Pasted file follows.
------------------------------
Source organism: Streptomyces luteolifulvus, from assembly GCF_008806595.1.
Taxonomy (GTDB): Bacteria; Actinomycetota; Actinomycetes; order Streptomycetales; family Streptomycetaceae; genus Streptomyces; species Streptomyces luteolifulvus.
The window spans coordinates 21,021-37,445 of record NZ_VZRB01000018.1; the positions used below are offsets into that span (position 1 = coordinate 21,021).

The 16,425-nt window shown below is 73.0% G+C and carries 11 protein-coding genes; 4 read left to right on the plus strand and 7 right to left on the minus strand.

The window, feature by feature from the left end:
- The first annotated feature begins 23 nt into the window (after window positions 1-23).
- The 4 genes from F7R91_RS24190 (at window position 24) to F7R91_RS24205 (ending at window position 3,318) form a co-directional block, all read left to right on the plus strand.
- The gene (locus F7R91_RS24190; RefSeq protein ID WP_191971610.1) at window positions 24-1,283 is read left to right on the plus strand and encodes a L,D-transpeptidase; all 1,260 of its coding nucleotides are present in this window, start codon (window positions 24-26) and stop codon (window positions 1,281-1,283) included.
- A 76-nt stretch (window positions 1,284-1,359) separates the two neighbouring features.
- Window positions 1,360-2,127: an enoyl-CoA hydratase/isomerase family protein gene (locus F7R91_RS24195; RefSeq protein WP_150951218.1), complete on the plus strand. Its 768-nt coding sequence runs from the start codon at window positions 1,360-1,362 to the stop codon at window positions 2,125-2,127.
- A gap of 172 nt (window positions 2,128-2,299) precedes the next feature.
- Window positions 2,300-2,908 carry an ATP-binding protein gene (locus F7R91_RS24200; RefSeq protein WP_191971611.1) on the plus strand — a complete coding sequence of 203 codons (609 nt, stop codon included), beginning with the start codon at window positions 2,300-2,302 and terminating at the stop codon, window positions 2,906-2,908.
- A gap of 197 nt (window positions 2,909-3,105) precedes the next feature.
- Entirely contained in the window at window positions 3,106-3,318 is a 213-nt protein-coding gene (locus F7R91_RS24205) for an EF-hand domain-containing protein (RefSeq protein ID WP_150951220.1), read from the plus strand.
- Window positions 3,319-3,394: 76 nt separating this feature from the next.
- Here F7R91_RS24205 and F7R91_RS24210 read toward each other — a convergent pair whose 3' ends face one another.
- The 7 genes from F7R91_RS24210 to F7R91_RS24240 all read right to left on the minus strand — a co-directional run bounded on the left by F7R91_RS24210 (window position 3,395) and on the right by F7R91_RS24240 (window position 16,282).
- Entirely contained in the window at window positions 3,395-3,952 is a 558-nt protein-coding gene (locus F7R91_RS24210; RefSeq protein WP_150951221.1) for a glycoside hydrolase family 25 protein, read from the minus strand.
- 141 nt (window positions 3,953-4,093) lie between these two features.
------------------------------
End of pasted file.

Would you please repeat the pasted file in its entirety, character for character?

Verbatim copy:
Source organism: Streptomyces luteolifulvus, from assembly GCF_008806595.1.
Taxonomy (GTDB): Bacteria; Actinomycetota; Actinomycetes; order Streptomycetales; family Streptomycetaceae; genus Streptomyces; species Streptomyces luteolifulvus.
The window spans coordinates 21,021-37,445 of record NZ_VZRB01000018.1; the positions used below are offsets into that span (position 1 = coordinate 21,021).

The 16,425-nt window shown below is 73.0% G+C and carries 11 protein-coding genes; 4 read left to right on the plus strand and 7 right to left on the minus strand.

The window, feature by feature from the left end:
- The first annotated feature begins 23 nt into the window (after window positions 1-23).
- The 4 genes from F7R91_RS24190 (at window position 24) to F7R91_RS24205 (ending at window position 3,318) form a co-directional block, all read left to right on the plus strand.
- The gene (locus F7R91_RS24190; RefSeq protein ID WP_191971610.1) at window positions 24-1,283 is read left to right on the plus strand and encodes a L,D-transpeptidase; all 1,260 of its coding nucleotides are present in this window, start codon (window positions 24-26) and stop codon (window positions 1,281-1,283) included.
- A 76-nt stretch (window positions 1,284-1,359) separates the two neighbouring features.
- Window positions 1,360-2,127: an enoyl-CoA hydratase/isomerase family protein gene (locus F7R91_RS24195; RefSeq protein WP_150951218.1), complete on the plus strand. Its 768-nt coding sequence runs from the start codon at window positions 1,360-1,362 to the stop codon at window positions 2,125-2,127.
- A gap of 172 nt (window positions 2,128-2,299) precedes the next feature.
- Window positions 2,300-2,908 carry an ATP-binding protein gene (locus F7R91_RS24200; RefSeq protein WP_191971611.1) on the plus strand — a complete coding sequence of 203 codons (609 nt, stop codon included), beginning with the start codon at window positions 2,300-2,302 and terminating at the stop codon, window positions 2,906-2,908.
- A gap of 197 nt (window positions 2,909-3,105) precedes the next feature.
- Entirely contained in the window at window positions 3,106-3,318 is a 213-nt protein-coding gene (locus F7R91_RS24205) for an EF-hand domain-containing protein (RefSeq protein ID WP_150951220.1), read from the plus strand.
- Window positions 3,319-3,394: 76 nt separating this feature from the next.
- Here F7R91_RS24205 and F7R91_RS24210 read toward each other — a convergent pair whose 3' ends face one another.
- The 7 genes from F7R91_RS24210 to F7R91_RS24240 all read right to left on the minus strand — a co-directional run bounded on the left by F7R91_RS24210 (window position 3,395) and on the right by F7R91_RS24240 (window position 16,282).
- Entirely contained in the window at window positions 3,395-3,952 is a 558-nt protein-coding gene (locus F7R91_RS24210; RefSeq protein WP_150951221.1) for a glycoside hydrolase family 25 protein, read from the minus strand.
- 141 nt (window positions 3,953-4,093) lie between these two features.